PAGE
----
The results of this study showed that a neutral trend in high D-dimer levels even after anticoagulant therapy was associated with recurrent stroke in patients with CAH-related stroke. D-dimer levels decreased after anticoagulant therapy in most patients with CAH-related stroke. This result was similar to previous studies showing downward D-dimer trends after anticoagulant therapy in ischemic stroke patients with active cancer [15‒18]. Downward D-dimer trends after anticoagulant therapy are also seen in patients with atrial fibrillation and deep venous thrombosis [21‒23]. Anticoagulant therapy inhibits the activation of coagulation and fibrinolytic system, resulting in a decrease in D-dimer, a degradation product of thrombus [24]. Downward D-dimer trends after anticoagulation therapy seen in CAH-related stroke patients suggest successful suppression of hypercoagulability.

Patients with a neutral trend in high D-dimer levels even after anticoagulation therapy experienced a higher risk of recurrent stroke. In cancer patients with ischemic stroke, persistent high D-dimer levels after treatment and embolic signals were observed in 3 patients with early recurrent stroke [15]. Patients with persistently high D-dimer levels may have factors such as using inadequate anticoagulants, insufficient dosages of anticoagulants, or totally uncontrollable hypercoagulability. According to previous studies, cancer patients with recurrent strokes tended to have higher posttreatment D-dimer levels, but the difference was not significant [17, 18]. Since the present study focused on CAH-related stroke patients, D-dimer trends after treatment were enhanced, showing a significant difference between patients with and without recurrent stroke.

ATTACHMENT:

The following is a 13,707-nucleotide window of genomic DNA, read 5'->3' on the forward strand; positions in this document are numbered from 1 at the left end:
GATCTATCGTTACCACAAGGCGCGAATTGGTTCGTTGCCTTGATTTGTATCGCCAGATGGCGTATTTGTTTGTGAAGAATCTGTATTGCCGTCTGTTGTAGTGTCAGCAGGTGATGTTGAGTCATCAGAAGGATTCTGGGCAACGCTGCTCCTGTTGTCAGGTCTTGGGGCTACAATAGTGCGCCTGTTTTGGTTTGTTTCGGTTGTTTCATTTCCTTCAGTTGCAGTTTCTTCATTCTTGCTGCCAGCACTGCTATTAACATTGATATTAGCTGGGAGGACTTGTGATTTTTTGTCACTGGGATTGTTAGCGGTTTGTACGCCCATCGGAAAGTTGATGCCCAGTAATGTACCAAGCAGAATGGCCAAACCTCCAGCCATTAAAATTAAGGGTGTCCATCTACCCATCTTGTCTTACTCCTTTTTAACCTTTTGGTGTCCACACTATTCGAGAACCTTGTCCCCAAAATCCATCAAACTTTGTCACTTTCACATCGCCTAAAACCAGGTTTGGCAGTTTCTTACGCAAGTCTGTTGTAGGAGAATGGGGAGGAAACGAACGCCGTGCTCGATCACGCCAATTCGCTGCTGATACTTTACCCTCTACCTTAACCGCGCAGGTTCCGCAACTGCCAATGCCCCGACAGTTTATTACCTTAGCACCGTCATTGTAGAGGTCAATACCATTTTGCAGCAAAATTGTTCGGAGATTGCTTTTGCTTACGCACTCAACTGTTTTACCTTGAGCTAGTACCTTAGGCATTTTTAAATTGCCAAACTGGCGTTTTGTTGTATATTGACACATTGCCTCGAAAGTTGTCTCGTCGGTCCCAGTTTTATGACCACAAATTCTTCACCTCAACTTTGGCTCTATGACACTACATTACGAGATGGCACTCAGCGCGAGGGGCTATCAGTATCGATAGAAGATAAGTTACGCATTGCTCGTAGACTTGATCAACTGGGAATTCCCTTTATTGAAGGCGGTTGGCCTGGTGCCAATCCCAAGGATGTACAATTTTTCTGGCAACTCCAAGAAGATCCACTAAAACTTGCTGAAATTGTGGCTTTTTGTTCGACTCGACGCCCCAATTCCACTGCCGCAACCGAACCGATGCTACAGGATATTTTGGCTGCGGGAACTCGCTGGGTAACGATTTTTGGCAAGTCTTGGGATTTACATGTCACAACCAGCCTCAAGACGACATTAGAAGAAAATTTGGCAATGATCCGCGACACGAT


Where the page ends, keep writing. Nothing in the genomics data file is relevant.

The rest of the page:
The optimal cutoff of the post/pre ratio for recurrent stroke was 0.8. Cancer patients often appear to be at high risk of bleeding due to local injury by tumor invasion or generalized hemorrhagic diathesis [25]. Even in such patients, instead of full-dose anticoagulants, a tentative therapeutic target of <80% of the initial D-dimer value might be preventive for short-term stroke recurrence. However, more appropriate therapeutic targets should be evaluated in prospective studies to assess both bleeding and ischemic risks.